He remembers the day that he ‘walked into Blighty Antiques (blightyantiques.com), a local shop, and saw antique mirrors and an oak dining table and it all seemed made for here.’ Barry invited the owner, Andrew Seccombe, to the house so that he could help him further in choosing pieces, and in consultation with their in-house stylist, Bronwen Da Costa Freeman, they helped Barry realise the decoration he envisioned and sourced the pieces he needed to create the home he wanted.
This is not to suggest that Barry had minimal input in the creation of the scheme; far from it. Indicating that he craved deep, rich colours and textures to create a masculine look that shouted England after living abroad, he was also clear on how he wanted to use the various rooms in the house and his influences, which he relayed in depth to Bronwen, who then created mood boards for them both to discuss and debate.
The downstairs WC features wallpaper from Farrow & Ball (farrow-ball.com), whilst the Georgian mirror and Victorian toilet roll holder from Pittville Bathrooms in Cheltenham continue the period theme
Bronwen used two rugs Barry had bought in Turkey – ‘one Turkan and one Persian’ – as the starting point for the colour scheme in the sitting room, and knowing Barry wanted silk curtains with a masculine edge, had some made in James Hare fabrics with a bold trim and pelmet.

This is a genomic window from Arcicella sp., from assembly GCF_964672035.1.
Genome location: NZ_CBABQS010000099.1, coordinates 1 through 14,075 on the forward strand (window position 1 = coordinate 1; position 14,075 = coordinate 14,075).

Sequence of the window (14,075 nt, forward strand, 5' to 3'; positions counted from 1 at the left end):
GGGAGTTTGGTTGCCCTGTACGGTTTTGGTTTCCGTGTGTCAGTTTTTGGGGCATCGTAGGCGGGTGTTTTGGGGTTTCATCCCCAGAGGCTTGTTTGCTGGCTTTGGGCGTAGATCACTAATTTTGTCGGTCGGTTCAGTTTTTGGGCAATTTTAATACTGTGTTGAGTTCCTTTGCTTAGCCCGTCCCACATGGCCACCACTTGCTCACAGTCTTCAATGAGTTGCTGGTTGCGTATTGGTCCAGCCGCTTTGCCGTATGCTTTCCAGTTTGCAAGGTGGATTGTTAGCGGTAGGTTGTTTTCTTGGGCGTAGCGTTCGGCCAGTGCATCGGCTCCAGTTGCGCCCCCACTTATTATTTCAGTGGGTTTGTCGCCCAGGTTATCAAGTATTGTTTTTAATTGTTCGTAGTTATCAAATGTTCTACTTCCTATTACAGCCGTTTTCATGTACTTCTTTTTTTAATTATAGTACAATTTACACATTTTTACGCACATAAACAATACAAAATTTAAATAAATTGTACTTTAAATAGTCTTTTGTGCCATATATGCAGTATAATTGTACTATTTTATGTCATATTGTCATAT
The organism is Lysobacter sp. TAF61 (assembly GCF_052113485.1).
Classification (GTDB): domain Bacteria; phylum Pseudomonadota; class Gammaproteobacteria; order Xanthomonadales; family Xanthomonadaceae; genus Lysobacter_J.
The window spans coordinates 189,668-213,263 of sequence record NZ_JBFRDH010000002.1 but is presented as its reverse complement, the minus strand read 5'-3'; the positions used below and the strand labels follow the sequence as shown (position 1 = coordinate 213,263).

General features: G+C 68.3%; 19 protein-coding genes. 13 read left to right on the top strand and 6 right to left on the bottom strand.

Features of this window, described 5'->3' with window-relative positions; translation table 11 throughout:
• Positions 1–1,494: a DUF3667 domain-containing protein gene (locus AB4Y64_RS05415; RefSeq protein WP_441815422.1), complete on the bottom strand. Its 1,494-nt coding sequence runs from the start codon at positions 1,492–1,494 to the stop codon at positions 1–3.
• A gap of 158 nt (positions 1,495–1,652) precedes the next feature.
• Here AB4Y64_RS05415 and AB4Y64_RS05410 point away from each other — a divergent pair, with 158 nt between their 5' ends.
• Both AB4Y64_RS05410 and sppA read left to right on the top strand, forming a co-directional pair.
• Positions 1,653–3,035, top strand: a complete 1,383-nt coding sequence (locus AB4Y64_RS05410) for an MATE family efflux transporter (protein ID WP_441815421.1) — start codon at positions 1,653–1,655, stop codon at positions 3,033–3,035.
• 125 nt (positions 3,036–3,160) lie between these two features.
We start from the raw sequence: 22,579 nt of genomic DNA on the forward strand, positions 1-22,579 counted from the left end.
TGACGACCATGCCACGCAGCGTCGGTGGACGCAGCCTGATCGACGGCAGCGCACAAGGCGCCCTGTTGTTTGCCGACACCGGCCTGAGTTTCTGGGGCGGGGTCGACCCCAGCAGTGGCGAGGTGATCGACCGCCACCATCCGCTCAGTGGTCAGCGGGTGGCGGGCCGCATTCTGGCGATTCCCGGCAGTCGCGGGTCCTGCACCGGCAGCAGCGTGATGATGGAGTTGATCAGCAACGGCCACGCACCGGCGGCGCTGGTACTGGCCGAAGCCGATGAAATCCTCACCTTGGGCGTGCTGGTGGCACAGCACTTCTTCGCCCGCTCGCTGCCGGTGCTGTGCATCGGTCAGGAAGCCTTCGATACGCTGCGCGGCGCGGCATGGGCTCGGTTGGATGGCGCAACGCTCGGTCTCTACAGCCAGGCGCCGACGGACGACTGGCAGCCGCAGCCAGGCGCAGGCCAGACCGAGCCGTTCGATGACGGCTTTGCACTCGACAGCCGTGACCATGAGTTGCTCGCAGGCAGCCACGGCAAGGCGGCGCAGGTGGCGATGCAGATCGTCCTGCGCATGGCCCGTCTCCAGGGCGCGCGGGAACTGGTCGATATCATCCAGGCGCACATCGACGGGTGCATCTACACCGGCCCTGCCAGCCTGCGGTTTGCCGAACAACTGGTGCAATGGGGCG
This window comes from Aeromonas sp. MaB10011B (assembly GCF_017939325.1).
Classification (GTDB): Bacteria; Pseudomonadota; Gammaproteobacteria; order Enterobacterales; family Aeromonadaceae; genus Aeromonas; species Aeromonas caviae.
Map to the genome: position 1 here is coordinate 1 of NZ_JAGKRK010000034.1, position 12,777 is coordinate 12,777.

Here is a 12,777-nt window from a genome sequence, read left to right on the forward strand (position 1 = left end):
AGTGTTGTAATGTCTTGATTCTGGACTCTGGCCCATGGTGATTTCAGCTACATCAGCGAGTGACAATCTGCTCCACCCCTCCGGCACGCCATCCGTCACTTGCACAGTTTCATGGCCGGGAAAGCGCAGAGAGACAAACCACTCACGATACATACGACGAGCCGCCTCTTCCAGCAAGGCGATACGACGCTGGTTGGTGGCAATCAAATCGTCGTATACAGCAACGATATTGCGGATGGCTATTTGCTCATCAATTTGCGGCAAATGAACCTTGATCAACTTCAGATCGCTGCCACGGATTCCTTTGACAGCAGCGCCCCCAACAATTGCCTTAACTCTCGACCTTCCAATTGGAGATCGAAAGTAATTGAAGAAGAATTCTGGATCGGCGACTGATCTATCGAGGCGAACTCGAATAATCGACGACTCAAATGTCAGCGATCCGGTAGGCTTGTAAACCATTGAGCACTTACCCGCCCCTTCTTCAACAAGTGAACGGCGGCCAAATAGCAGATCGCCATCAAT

Crucially, collaborating on the interior has meant that Andrew and Bronwen have managed to capture the ‘sense of humour and irreverence’ Barry wanted from an unconventional home, with eclectic and bold pieces. ‘I liked the idea of reinventing a country home in a way that is slightly rebellious, and with a twist,’ he says, unashamed that he needed help in finding unique and one off pieces and furnishings. ‘I have a good foundation to work from now. I’ve learned from people who know what they’re doing.’
Barry is now looking forward to building up his collection of art and objects from auction houses and travels, based on what he’s learned from Andrew and Bronwen, and the journey of creating his unique home.
The courtyard garden, with simple rustic furniture, is a lovely spot to enjoy a morning coffee
Barry reveals the reality of taking on and renovating a listed Regency home.
‘If you are going to restore a Regency building you need deep pockets. Don’t consider attempting it unless you are prepared to go over budget. I thought it was going to cost £100,000, but the works went way over that before we started to decorate! Everyone hopes to uncover period features, but you also uncover problems that can be costly or need replacing like for like.’